Overall Memory Skills Not Improved By Soy Consumption
Connie K. Ho for redOrbit.com
Tofu. Bean paste. These are just a few of the products that include soybean which is thought to have health benefits in the area of memory development. However, a new study has found that soy protein may not preserve overall thinking skills in middle-aged and older women who are over the age of 45; however, soy may be able to improve memory skills linked to facial recognition.
The results are published in a recent edition of Neurology, the medical journal of the American Academy of Neurology. Researchers at the University of Southern California (USC) Keck School of Medicine and the Stanford School of Medicine found no major difference in the results of those who took soy protein supplements and those who did not. Soy and soy-based products have isoflavones, which are estrogen-like compounds thought to be able to improve memory and boost overall brain function. The hippocampus, the region of the brain that manages memory, has many estrogen beta receptors and isoflavones can activate these receptors.
“There were no large effects on overall cognition one way or another,” noted the study’s lead author Dr. Victor Henderson, a professor of health research and policy and of neurology and neurological sciences at Stanford, in a prepared statement.
In the experiment, 313 healthy postmenopausal women between the ages of 45 and 92 took 25 grams of soy protein or a milk-protein matched placebo on a daily basis. This amount of soy protein is comparable to the dosage found in traditional Asian diets. Participants were then given exams that tested their memory abilities over a period of two and a half years.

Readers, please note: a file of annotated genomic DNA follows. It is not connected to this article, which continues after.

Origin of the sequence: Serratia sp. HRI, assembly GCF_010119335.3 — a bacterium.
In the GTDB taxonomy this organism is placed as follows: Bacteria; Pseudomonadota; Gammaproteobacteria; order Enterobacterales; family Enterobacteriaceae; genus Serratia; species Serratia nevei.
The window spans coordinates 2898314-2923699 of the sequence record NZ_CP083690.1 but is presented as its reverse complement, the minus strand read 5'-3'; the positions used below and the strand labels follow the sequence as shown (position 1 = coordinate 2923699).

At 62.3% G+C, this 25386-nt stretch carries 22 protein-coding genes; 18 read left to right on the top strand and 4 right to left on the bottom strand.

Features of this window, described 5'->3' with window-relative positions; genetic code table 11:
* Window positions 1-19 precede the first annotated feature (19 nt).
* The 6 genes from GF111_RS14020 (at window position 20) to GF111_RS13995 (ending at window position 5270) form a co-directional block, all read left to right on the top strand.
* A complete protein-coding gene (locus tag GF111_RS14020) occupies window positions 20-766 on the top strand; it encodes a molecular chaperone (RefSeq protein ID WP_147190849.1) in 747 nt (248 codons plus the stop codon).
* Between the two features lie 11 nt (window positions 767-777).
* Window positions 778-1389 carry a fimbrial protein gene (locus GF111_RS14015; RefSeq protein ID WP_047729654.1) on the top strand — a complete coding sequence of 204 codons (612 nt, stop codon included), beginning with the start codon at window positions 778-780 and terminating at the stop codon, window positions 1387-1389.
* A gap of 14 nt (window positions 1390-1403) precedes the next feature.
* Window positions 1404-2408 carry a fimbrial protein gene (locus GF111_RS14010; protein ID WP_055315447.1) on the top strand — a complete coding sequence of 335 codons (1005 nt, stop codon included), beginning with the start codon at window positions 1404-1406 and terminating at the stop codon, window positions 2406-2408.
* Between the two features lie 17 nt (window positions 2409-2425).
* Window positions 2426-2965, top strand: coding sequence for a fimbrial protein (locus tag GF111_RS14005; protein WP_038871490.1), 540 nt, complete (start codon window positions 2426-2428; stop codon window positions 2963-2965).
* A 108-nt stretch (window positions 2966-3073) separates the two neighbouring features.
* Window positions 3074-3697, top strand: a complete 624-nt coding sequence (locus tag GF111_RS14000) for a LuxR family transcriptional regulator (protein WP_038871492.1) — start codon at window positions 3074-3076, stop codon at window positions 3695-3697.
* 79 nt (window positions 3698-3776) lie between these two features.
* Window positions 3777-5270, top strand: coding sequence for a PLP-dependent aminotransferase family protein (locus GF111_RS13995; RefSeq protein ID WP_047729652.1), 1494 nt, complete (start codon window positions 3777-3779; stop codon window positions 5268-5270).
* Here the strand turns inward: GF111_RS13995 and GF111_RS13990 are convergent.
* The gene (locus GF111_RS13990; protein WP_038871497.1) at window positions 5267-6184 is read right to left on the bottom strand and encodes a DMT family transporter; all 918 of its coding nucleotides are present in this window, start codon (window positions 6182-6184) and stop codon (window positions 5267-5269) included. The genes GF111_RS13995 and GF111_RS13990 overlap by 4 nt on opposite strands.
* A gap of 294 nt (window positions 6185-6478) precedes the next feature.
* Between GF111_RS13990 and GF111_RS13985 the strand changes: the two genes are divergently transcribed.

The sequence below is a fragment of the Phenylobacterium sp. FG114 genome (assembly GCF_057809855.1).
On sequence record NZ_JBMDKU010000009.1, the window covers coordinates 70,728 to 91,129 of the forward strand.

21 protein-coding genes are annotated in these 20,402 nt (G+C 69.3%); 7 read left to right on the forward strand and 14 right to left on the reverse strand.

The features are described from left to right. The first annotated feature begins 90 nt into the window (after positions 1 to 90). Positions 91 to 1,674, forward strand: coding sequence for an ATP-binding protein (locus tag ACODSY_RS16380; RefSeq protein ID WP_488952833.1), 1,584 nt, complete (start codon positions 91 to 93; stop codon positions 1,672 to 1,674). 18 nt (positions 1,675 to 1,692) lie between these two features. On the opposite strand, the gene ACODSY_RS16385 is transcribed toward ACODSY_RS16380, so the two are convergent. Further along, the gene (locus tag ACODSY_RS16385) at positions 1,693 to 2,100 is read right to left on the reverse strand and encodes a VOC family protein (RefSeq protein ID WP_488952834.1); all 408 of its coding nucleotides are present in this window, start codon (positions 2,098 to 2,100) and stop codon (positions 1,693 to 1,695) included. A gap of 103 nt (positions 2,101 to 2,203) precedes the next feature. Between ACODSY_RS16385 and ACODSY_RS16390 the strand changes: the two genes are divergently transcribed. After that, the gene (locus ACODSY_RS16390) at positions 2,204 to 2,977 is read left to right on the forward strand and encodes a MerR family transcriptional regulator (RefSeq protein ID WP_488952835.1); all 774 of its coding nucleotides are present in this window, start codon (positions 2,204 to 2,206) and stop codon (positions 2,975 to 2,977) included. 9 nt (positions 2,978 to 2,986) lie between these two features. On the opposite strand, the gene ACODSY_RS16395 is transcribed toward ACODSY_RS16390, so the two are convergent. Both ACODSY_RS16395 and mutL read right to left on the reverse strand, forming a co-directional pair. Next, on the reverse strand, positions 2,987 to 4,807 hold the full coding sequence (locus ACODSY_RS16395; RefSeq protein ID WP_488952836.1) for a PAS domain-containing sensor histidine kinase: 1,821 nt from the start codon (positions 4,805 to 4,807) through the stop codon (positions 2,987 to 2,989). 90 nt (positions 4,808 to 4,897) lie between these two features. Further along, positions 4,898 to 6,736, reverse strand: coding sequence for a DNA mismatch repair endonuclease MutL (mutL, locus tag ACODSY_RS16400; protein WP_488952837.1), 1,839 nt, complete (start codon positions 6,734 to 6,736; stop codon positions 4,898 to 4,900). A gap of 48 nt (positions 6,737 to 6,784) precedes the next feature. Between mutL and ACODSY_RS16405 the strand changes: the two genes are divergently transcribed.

“Soy is a staple of many traditional Asian diets and has been thought possibly to improve cognition in postmenopausal women,” explained Henderson, who also serves as a Fellow with the American Academy of Neurology, in the statement. “Our study found long-term use of soy protein neither improved nor impaired overall cognition.”
The study showed that there was no major change in test scores between those who took milk protein supplements and those who were given soy protein. However, there was a small amount of improvement in visual memory identified in the soy protein group as opposed to the milk protein group. The soy protein group showed an increase in test scores of facial recognition by approximately 13 percent.
Regarding this issue, Henderson stated that this could be important but that “the finding needs to be replicated in future studies.” Henderson and co-authors stated in the paper that women should not strive for a high-soy diet or take soy protein supplements in hopes of boosting memory ability. Likewise, Henderson believes that women should not feel discouraged to eat soy due to the results of the study.
“I don’t think they should be disappointed at all,” remarked Henderson in the statement. “They should be pleased that there aren’t negative effects on overall cognitive function and that there are potential gains in aspects of memory. If a woman enjoys eating soy and if there may be other health benefits, she should keep doing what she’s doing.”
The project by Henderson and his colleagues was the longest and largest done on soy use. The results align with previous studies that have been done, including an experiment of a 12-month trial by Dutch women where daily soy intake did not produce “significant effect on cognitive endpoints.” This particular study was published in the Journal of the American Medical Association in 2004.